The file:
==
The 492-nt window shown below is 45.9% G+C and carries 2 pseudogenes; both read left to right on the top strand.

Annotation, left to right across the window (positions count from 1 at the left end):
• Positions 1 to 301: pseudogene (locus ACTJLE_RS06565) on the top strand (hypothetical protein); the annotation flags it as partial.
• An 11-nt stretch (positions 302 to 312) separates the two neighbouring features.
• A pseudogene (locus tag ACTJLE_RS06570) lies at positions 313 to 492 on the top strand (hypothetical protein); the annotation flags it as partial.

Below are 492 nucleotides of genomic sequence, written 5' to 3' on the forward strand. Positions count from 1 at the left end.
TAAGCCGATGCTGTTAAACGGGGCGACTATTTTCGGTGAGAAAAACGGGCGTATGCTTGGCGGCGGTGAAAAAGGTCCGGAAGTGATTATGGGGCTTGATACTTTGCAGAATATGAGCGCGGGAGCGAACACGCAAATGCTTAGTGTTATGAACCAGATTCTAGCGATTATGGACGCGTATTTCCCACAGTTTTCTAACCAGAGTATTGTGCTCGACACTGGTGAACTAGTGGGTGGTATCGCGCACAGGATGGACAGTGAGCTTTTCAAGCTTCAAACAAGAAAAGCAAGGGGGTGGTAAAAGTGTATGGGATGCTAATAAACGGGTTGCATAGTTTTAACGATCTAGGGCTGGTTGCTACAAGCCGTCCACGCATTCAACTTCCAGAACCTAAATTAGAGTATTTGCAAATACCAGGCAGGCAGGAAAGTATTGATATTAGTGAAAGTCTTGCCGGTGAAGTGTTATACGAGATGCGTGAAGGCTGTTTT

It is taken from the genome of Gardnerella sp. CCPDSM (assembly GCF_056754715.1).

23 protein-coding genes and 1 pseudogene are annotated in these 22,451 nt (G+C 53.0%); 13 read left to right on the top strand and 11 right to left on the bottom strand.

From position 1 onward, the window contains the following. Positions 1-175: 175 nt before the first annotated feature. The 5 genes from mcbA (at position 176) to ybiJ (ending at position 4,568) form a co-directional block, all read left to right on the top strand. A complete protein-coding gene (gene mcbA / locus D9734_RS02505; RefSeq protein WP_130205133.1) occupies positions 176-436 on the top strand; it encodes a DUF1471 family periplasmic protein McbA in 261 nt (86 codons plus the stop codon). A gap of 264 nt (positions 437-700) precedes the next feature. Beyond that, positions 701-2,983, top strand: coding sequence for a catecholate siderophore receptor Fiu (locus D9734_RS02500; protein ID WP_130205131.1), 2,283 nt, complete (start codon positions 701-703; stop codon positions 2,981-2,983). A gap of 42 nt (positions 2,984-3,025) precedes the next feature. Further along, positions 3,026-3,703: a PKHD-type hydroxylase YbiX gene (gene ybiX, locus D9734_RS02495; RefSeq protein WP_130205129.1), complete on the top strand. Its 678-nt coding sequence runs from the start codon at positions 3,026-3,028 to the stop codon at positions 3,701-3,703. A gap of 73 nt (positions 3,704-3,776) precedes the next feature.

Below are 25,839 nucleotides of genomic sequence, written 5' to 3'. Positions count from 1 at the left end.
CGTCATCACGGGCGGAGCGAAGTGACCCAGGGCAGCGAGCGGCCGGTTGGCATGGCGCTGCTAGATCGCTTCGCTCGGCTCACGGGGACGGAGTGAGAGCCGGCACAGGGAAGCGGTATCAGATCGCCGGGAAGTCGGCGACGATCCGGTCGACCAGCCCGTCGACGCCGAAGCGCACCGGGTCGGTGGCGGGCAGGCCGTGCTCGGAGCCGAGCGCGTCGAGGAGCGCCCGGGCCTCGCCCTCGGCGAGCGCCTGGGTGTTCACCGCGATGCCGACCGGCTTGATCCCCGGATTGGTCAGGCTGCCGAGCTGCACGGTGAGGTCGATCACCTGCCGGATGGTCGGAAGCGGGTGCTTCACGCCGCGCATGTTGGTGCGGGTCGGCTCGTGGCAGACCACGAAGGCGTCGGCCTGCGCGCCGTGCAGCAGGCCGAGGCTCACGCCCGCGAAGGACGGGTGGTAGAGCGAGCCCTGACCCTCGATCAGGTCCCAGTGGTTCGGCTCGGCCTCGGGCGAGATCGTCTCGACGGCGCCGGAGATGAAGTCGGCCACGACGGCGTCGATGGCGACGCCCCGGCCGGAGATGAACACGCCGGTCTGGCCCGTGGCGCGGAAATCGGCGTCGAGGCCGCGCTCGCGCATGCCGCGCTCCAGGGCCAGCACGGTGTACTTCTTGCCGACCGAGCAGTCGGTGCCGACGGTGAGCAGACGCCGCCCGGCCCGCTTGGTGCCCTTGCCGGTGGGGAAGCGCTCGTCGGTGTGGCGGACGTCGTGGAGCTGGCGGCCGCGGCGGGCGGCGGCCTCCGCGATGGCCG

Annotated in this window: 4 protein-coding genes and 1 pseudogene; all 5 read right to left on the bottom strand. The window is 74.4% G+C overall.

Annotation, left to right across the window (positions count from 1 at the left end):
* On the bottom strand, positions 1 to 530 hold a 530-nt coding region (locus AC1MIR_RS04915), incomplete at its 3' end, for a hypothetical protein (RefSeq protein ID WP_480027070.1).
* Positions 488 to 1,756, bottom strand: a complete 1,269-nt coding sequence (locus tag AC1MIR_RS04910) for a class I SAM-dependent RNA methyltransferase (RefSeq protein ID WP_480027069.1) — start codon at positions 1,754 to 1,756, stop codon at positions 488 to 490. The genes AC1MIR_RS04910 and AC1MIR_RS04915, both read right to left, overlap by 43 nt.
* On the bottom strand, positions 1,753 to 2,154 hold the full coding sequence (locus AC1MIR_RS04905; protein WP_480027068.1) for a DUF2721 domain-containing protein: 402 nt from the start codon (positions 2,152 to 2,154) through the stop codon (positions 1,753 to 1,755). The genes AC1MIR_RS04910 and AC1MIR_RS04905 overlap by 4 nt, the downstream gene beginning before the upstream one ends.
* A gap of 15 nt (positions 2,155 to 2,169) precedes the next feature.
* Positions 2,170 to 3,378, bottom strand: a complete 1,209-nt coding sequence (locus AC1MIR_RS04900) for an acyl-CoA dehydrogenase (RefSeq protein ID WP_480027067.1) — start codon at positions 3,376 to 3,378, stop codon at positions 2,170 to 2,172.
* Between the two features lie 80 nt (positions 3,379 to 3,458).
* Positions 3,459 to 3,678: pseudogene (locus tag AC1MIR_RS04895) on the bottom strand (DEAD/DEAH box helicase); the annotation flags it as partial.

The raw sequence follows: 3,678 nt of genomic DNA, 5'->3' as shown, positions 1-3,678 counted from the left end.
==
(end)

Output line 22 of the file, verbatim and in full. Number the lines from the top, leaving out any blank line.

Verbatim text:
The raw sequence follows: 3,678 nt of genomic DNA, 5'->3' as shown, positions 1-3,678 counted from the left end.